New 52 Review – “Superman #1”

DC’s icon gets rebooted in “current” continuity, unlike the “Action” title that takes place five years in the past. The first few reviews this week will be of some of DC’s icons, before the weekend reviews move into gothic and horror content for Halloween month.

General Information

Title: Superman #1

Author: George Perez

Illustrator(s): George Perez (breakdowns), Jesus Merino (pencils and inks) and Brian Buccellato (colours)

Cover Date: November 2011

Cover Price: $2.99

Buy the digital edition.


A strange fire-based entity attacks Metropolis in the middle of the press release surrounding the merger of the Daily Planet and the Globe.

High Point

Superman is powerful, but not without limit. Even then, the last few panels prove that there are times when powers aren’t always a good thing.

Low Point

Those last two pages would have been far more effective if they hadn’t been spoiled back in July. There’s a reason Bureau 42 skipped that story.

The Scores

There are definitely original elements to this incarnation of Superman, but that’s primarily in terms of the job titles that would appear on business cards. I give it 4 out of 6.

The artwork is great. Perez really gets these characters and how to lay out a page, and Jesus Merino is no slouch himself. The two together are fantastic. I give it 5 out of 6.

The story is well structured. There is a complete story here, but there will clearly be more to come. (Think of it like the 1977 Star Wars. The war is far from over, but a major first step has been taken.) We also get introduced to the new status quo in a way that feels very natural, especially to those who are aware of the 1970s and early 1980s status quo. I’ve read very few of those issues myself, but the names of the characters used here have jumped out at me. I give it 5 out of 6.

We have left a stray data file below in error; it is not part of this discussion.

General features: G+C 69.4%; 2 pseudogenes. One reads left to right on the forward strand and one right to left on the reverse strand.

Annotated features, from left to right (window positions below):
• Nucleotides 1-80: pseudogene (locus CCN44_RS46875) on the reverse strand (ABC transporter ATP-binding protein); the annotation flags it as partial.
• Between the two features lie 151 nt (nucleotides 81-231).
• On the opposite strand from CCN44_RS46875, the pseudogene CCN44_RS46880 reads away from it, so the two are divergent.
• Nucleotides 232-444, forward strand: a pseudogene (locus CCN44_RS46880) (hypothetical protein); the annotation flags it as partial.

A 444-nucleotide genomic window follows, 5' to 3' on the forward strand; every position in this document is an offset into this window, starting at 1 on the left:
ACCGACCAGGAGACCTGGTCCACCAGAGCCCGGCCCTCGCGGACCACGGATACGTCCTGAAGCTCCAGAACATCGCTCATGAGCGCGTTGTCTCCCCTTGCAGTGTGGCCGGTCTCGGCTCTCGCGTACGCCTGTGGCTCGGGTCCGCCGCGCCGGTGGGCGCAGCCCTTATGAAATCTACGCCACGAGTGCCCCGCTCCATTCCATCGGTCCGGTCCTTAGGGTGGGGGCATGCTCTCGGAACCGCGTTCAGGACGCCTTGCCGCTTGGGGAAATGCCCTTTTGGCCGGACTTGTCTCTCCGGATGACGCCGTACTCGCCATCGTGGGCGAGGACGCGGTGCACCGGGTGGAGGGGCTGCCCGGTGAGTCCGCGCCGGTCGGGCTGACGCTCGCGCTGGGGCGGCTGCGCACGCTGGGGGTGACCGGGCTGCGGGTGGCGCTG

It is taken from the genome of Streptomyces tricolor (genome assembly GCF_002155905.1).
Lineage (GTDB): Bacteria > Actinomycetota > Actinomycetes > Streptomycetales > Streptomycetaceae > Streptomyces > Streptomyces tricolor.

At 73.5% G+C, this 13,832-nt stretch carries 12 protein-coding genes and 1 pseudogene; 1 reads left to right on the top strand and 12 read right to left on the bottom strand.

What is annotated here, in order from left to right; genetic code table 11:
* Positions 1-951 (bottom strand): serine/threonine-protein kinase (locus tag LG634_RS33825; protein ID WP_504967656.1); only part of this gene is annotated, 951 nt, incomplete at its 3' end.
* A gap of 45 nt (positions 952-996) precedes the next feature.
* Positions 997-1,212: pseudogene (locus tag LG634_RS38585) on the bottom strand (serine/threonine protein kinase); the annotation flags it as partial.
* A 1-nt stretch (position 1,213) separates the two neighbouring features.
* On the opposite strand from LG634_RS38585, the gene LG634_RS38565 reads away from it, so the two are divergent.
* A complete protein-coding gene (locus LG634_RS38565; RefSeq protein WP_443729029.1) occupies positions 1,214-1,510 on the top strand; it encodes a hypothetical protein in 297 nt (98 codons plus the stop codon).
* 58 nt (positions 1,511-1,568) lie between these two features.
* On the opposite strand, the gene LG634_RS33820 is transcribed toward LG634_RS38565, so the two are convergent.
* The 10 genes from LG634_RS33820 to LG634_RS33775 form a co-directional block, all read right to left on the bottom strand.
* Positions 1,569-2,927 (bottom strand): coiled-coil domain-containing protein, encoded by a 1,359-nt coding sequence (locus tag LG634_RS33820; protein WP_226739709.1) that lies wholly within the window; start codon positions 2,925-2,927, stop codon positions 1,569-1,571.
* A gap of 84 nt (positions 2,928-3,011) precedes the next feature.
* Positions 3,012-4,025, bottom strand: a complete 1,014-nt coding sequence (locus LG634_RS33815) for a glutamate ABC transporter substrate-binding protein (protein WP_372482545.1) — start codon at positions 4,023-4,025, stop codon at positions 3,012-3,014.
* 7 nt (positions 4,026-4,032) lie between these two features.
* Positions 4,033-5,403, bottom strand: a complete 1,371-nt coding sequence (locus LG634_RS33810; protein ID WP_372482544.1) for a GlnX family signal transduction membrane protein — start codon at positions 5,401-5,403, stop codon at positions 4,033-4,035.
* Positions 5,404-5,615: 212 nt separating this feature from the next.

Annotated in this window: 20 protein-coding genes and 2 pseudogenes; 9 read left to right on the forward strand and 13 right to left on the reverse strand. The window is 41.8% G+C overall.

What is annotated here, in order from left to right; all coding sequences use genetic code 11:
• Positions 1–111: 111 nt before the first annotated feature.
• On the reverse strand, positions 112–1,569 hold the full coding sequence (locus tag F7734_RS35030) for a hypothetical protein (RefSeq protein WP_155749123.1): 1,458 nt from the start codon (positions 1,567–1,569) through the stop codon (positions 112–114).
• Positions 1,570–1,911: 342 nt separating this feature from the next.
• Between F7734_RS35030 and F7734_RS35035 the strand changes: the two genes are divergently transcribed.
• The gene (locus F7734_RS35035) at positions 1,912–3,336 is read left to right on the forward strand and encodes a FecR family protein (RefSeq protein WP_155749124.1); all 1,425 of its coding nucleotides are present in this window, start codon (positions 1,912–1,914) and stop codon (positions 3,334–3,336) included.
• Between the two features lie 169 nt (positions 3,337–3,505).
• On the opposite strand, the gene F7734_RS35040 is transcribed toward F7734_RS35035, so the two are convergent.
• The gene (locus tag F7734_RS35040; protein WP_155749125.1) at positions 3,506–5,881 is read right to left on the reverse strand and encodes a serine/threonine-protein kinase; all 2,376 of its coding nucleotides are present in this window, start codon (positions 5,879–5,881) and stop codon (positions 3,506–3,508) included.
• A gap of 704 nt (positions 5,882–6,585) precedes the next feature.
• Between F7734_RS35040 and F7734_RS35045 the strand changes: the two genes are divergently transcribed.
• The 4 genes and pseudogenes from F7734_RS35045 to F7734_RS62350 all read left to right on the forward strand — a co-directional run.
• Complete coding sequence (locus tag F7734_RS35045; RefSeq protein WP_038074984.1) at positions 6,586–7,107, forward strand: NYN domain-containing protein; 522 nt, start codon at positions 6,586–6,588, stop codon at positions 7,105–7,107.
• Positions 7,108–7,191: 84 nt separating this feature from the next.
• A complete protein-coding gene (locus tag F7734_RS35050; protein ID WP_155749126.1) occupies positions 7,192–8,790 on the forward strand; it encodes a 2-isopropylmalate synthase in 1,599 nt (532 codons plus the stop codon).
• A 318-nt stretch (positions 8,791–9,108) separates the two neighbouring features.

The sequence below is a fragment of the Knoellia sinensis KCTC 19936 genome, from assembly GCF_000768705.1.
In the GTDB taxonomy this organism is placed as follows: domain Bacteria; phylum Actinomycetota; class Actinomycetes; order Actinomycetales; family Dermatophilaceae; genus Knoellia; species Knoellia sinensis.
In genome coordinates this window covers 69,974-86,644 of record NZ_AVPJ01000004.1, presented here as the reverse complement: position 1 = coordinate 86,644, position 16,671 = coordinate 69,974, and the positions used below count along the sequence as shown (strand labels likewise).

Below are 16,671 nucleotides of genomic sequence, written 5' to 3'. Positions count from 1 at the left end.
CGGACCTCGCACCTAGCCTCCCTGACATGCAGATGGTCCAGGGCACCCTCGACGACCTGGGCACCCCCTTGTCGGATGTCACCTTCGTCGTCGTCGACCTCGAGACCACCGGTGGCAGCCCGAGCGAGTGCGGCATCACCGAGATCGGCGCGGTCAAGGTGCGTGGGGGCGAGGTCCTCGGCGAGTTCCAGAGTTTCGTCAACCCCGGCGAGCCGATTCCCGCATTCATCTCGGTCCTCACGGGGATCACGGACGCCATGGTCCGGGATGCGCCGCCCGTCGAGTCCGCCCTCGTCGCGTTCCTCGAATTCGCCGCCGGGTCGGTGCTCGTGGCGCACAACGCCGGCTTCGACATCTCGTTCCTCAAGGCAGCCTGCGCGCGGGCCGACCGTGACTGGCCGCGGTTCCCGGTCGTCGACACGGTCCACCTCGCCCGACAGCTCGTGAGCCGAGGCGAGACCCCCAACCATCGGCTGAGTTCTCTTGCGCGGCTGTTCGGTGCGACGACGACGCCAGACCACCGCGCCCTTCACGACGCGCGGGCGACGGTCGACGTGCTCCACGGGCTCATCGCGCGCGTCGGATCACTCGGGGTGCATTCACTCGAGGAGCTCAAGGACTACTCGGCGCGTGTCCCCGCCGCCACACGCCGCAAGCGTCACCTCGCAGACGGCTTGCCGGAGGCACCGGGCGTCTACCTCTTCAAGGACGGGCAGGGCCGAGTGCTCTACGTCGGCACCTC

The characterization is great. Superman is a bit of a smart alec, but not as much as the cocky, younger version in “Action” right now. We also get great feels for Lois, Perry, Jimmy, Miko and Morgan Edge in very little space on the page. I give it 6 out of 6.

This is a grown up Superman doing what he does best. The emotional response was dampened primarily because the big hit in the issue was spoiled by a major press release on July 21. I give it 4 out of 6.

The flow is very smooth. The only bit that feels out of place is a tie-in to Stormwatch, but it still remains to be seen exactly how that fits in to the big picture. I give it 5 out of 6.

Overall, it’s a strong first issue, but not quite up to the levels of Morrison’s Action Comics. If you only pick up one Superman title, pick up that one instead. I give it 5 out of 6.

In total, Superman #1 receives 34 out of 42.

The New 52

Here are handy links for the reviews of all 52 new #1 issues:

  1. Action Comics
  2. All-Star Western
  3. Animal Man
  4. Aquaman
  5. Batgirl
  6. Batman
  7. Batman and Robin
  8. Batman: The Dark Knight
  9. Batwing
  10. Batwoman
  11. Birds of Prey
  12. Blackhawks
  13. Blue Beetle
  14. Captain Atom
  15. Catwoman
  16. DC Universe Presents
  17. Deathstroke
  18. Demon Knights
  19. Detective Comics
  20. The Flash
  21. Frankenstein, Agent of S.H.A.D.E.
  22. The Fury of Firestorm
  23. Green Arrow
  24. Green Lantern
  25. Green Lantern Corps
  26. Green Lantern: New Guardians
  27. Grifter
  28. Hawk and Dove
  29. I, Vampire
  30. Justice League
  31. Justice League Dark
  32. Justice League International
  33. Legion Lost
  34. Legion of Super-Heroes
  35. Men of War
  36. Mister Terrific
  37. Nightwing
  38. O.M.A.C.
  39. Red Hood and the Outlaws
  40. Red Lanterns
  41. Resurrection Man
  42. The Savage Hawkman
  43. Static Shock
  44. Stormwatch
  45. Suicide Squad
  46. Superboy
  47. Supergirl
  48. Superman
  49. Swamp Thing
  50. Teen Titans
  51. Voodoo
  52. Wonder Woman

2 replies on “New 52 Review – “Superman #1””

  1. Since these are number one issues, shouldn’t we be hearing the origins of Superman and Batman at some point? I know the original 1940s Batman didn’t have his origin explained until after a few issues.

    Also, everyone knows the origins of Superman and Batman.

    • Grant Morrison has promised to tell Superman’s origin in Action Comics. Batman’s origin has been referred to often enough that I don’t expect to see it retold in detail. I think it is unchanged and it’s safe to assume the audience knows it already. I expect Superman’s origin will be told because it’s been updated.

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